Bringing Food Chain Farm to the classroom

We tested Food Chain Farm for the 3rd time in a classroom setting, with great results. So, how does that actually work in practice?

We use a modified version of the game. The first three “levels” are really just simulations. Students have to watch clouds of oxygen and carbon dioxide move between farm animals and answer about 20 questions on paper. Starting with a questionnaire might seem like a boring way to present a game, but it works well. Not all students are natural gamers, and this way they can think about biology before they have to think about which buttons to click.

The first few questions are extremely simple and are designed to make the students just observe what is happening on the screen:

Question: Which two resources are produced by the tree? (Answer: Oxygen and Apples)

Further on, it gets a bit tougher and students are supposed to link what they see with what they’ve learned before.

Question: Which process takes place in the tree (Answer: Photosynthesis)

Question: which cycle is simulated in this game. The carbon cycle, or the nitrogen cycle? (Answer: the carbon cycle)

But then we get to the more interesting part. Further questions do not have a single simple answer. They are designed to make the students think critically, and are a great starting point for classroom discussion.

Question: the tree converts inorganic substances into food, which the cow consumes and converts again into milk and inorganic substances. However after a while, the truck is full of milk and the cycle stops. Why does it stop? (Answer: If milk stays in the truck, then resources are taken away from the cycle. The cycle is actually incomplete, and must break down eventually)

After the questionnaire is done (after half an hour), students are free to play the regular game as far as they can get. They continue to play and build at their own pace. For an extra challenge, all scores are tracked and projected on a central screen.

This is a game is about concepts like photosynthesis, carbon cycle, trophic levels,  producers, consumers, herbivores, carnivores, assimilation, dissimilation, food, and energy. But the game doesn’t explain these concepts. I wouldn’t recommend giving the game to new arrivals without instruction, and expect them to be able to take a biology test afterwards. What the game does do very well however, is use what was already taught, and reinforce it, visualize it, provide a fresh perspective on it. The novel presentation keeps students engaged.

I’m looking for more volunteers to test the game in a biology classroom. After three tries I’m very confident that I can provide something that is both engaging and educational. The question list can be adjusted to the level of the students to a very large extent. If you are a biology teacher, or know one, please leave a comment or send me a tweet.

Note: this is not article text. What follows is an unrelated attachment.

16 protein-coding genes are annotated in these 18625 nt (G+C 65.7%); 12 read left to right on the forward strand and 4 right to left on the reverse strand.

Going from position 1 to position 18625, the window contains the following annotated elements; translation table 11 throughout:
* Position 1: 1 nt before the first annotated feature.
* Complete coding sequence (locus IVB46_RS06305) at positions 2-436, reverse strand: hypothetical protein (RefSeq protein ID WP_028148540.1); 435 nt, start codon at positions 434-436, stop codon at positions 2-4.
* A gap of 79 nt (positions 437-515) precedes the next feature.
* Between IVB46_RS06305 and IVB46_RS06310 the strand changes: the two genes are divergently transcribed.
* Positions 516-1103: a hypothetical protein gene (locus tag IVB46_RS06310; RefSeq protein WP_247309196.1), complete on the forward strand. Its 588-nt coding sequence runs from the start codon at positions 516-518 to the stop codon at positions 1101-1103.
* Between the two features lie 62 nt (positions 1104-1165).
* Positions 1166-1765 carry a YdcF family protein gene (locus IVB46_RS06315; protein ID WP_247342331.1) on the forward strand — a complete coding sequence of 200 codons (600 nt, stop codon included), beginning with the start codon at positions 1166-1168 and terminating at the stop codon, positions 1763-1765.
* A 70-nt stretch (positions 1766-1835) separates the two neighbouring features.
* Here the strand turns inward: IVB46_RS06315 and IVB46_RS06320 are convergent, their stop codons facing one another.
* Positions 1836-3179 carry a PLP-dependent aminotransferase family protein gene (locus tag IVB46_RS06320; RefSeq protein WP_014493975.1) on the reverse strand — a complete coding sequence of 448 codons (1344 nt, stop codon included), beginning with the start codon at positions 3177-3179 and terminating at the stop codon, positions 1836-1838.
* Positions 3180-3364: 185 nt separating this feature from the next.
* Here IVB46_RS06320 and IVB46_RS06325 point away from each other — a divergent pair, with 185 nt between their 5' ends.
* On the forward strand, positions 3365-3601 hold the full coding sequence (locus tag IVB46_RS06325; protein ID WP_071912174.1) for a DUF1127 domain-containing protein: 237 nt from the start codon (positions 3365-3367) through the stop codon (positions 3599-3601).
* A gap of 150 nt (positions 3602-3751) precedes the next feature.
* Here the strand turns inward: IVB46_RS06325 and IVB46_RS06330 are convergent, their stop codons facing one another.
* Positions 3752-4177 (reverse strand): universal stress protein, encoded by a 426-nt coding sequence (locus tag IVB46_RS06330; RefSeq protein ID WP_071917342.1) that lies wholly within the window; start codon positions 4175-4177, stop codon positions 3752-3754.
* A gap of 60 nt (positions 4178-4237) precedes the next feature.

Do you just want to play the game? Food Chain Farm can be downloaded here. Version 0.2 is out now and 0.3 is coming soon!

Introducing a new game: Food Chain Farm

As mentioned before, my goal is to make an educational game. After more than a year of quiet behind-the-scenes development, Food Chain Farm is ready to come out. It is a construction game in a fun farm environment, with a tinge of biology education.

In the beginning, you see a pig, floating in a box in space. It needs food and oxygen to survive. Where do you get that from? A bit further, there is another box containing an apple tree. Connect the two boxes and transport apples and oxygen from the tree to the pig. At the same time, bring water and carbon-dioxide back. Thus, you form a sustainable loop. Animals and plants living together, each producing what the other needs.

It’s probably clearer if you watch the trailer:

Food Chain Farm is intended to be used in a classroom. Concepts such as photosynthesis, metabolism, and the carbon cycle are very abstract. The game visualizes these concepts in an appealing way, making the theory come to life for students. I collaborate with high school teachers, to try out the game in a classroom setting, to find the right balance between fun and education.

Testing out the game in a classroom

Food Chain Farm simulates photosynthesis and other concepts from real-life biology. The simulation is simplified, of course, but still realistic. Some may think that a realistic simulation is boring, and you need to introduce artificial rules to make the game fun. But I believe that this is not necessary. Nature itself is full of trade-offs, leading to interesting choices that make for an interesting game!

Version 0.1 is ready for download for Windows and Linux. This is still the early access phase, so be sure to leave some feedback so I can improve the game!